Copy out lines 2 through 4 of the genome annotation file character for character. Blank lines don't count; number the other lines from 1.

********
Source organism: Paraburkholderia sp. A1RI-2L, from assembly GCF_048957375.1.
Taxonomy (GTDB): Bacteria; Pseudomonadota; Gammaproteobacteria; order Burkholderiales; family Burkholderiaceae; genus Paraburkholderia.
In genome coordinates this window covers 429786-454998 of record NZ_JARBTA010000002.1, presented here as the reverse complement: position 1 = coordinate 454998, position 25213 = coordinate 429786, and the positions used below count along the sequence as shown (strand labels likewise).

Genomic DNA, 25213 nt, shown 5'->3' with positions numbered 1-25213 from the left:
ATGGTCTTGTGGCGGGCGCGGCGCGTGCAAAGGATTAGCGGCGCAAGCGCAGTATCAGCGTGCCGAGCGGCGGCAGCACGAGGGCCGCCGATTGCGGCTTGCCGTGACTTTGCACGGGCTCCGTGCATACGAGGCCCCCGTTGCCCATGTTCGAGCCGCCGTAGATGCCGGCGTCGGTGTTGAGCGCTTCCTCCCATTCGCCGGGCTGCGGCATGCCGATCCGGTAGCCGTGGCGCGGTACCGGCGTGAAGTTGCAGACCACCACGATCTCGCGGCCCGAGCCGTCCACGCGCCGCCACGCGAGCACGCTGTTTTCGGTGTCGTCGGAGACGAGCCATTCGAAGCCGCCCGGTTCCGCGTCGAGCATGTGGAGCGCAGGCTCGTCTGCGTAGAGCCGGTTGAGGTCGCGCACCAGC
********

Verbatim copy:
Taxonomy (GTDB): Bacteria; Pseudomonadota; Gammaproteobacteria; order Burkholderiales; family Burkholderiaceae; genus Paraburkholderia.
In genome coordinates this window covers 429786-454998 of record NZ_JARBTA010000002.1, presented here as the reverse complement: position 1 = coordinate 454998, position 25213 = coordinate 429786, and the positions used below count along the sequence as shown (strand labels likewise).

Genomic DNA, 25213 nt, shown 5'->3' with positions numbered 1-25213 from the left: